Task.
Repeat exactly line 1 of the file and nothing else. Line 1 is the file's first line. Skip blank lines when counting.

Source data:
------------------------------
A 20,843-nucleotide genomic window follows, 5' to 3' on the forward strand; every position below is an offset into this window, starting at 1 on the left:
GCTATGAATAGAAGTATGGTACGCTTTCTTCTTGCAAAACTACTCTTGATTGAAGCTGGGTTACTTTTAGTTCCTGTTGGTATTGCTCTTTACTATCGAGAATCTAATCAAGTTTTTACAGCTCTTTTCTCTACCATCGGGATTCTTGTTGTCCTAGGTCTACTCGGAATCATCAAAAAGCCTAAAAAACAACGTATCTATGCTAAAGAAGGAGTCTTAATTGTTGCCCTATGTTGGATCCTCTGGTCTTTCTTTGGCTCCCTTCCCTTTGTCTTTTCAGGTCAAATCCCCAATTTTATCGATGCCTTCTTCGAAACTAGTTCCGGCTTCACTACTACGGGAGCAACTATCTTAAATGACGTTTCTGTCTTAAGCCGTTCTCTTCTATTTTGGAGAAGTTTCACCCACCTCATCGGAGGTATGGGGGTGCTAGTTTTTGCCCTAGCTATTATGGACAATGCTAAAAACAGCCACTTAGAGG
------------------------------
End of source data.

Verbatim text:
A 20,843-nucleotide genomic window follows, 5' to 3' on the forward strand; every position below is an offset into this window, starting at 1 on the left: